Cookies are delicious. Whether you like them crunchy or soft, chocolate or fruity, somewhere there is a cookie that you just can’t turn down. But sometimes saying no is the best thing to do.
Obviously, I’m not talking about that kind of cookie here. We aren’t Gravitate Online Diet Consultants after all. The cookies I’m talking about are small text files that servers send to your browser when you visit a site. These files essentially just make it easier for the browser and sever to communicate. Some cookies are erased when you close your browser, while others are saved for future visits.
Have you ever noticed an ad that keeps popping up all over the place after you visit a certain site? That’s because your browser helped itself to a cookie. Have you ever gone to a website and noticed it remembers who you are, or what you looked at last time you were there? Yep, more cookies. In fact, once you realize just how many cookies your browser has indulged itself with, you’ll be surprised it hasn’t asked for a glass of milk.
What’s this got to do with SEO?
Great question! I’m glad you asked. Remember all that talk about personalization last week? That’s where browser cookies fit in. It can be pretty difficult to get an objective view of your website. First because it’s yours, and you are likely kind of proud of it, and second because you tend to look at it the same way, in the same browser, all the time. In order to get a feel for what the search engines are seeing, you have to remove yourself (and your browser) from your comfort zone.
For example, when you visit a site with multiple versions (i.e. different languages), your browser will store a cookie that communicates with the server so you get the content in your selected language. Since the crawlers can’t accept cookies, they are going to go through every page in every language, which can lead to duplicate content problems. If you are using those undeniably convenient cookies, it can be a real pain to figure out where those duplicate content errors are coming from. On top of that, every link to the homepage now has to pass through that language filter, which can really water down the link juice it was going to serve.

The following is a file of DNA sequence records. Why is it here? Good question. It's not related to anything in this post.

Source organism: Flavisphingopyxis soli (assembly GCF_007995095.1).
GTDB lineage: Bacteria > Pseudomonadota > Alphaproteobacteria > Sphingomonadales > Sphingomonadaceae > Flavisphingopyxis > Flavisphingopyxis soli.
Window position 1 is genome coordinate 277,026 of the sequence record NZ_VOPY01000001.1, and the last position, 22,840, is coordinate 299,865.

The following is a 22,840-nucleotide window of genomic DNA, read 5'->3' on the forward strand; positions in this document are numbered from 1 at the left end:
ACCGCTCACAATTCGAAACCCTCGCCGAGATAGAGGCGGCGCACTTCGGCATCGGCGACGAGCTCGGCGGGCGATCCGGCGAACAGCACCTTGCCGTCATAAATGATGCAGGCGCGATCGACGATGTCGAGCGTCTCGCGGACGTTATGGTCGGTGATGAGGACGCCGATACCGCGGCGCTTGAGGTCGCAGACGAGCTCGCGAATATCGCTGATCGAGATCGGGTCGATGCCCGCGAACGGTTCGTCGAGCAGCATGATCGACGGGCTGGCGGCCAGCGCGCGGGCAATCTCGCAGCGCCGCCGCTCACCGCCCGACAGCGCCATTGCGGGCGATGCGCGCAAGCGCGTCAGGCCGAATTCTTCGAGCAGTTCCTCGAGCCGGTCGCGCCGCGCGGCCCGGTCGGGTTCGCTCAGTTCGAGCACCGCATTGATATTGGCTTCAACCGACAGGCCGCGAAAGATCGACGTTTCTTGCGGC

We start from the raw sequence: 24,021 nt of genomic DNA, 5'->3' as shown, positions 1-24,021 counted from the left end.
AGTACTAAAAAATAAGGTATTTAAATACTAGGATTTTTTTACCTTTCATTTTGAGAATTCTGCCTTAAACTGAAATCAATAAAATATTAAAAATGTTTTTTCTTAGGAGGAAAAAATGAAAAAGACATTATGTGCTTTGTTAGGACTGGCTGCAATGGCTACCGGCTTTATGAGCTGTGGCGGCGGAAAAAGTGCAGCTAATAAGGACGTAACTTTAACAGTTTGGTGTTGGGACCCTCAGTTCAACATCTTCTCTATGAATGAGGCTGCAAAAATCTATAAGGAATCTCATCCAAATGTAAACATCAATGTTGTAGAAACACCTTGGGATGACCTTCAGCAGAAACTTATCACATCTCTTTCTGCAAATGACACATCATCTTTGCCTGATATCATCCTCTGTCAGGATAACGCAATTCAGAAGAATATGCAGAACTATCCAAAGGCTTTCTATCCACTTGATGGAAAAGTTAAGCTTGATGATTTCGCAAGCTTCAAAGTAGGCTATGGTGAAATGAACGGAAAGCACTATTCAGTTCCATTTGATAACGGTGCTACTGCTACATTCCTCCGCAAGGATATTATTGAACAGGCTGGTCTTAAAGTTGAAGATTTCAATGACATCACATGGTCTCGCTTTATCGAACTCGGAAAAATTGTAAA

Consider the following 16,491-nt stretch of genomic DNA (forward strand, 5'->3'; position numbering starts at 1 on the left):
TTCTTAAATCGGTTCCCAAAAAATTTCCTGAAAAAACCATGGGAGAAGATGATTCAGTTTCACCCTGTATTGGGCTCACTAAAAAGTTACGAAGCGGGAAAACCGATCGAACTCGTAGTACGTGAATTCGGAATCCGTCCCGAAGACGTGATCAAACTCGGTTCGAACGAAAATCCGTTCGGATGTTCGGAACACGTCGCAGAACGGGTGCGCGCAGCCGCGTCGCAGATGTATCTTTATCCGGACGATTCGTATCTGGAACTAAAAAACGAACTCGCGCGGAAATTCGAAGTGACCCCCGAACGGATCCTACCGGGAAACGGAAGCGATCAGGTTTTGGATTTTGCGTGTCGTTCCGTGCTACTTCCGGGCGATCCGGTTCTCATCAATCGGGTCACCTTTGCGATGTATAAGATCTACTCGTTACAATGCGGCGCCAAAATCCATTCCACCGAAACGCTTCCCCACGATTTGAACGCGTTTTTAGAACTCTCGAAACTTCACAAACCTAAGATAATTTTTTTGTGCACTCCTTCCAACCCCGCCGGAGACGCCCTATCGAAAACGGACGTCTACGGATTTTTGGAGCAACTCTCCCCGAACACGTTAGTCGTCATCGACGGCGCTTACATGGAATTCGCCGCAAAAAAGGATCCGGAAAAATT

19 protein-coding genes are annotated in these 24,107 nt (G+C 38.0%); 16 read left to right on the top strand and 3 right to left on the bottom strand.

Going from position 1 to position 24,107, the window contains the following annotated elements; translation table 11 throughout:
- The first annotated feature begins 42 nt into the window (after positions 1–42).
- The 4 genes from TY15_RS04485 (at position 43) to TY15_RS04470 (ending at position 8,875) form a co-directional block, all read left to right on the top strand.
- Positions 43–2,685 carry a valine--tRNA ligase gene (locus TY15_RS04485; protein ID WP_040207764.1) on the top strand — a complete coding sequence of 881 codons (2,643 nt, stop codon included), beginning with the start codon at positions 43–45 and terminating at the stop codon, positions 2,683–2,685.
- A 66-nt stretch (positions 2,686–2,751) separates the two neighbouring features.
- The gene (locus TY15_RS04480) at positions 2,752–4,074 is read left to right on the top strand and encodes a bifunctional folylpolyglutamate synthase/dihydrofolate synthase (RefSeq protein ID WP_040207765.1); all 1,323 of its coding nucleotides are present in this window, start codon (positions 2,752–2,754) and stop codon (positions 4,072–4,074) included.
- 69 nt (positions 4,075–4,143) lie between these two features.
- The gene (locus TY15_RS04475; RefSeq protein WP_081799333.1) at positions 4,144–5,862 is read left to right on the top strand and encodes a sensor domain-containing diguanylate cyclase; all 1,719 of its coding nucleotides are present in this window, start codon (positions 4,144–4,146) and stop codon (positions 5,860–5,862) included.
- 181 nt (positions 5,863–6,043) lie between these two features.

So if you want to see your site the way search engines (or customers!) see it, the first step is to put your browser on a cookie diet, and Gravitate Online Diet Consultants are glad to help! Disabling your cookies works differently in each browser, but you’ll generally find them in the privacy or content settings area. You can also find all sorts of browser extensions to customize your cookie consumption. You can also try Incognito(Chrome), InPrivate(IE), or Private Browsing(Firefox). These private modes won’t store any new information, but you still might have to delete anything you already have to get the truly cookie-less experience.
So go try it out! Maybe your site will look exactly the same, but you might find something you didn’t expect.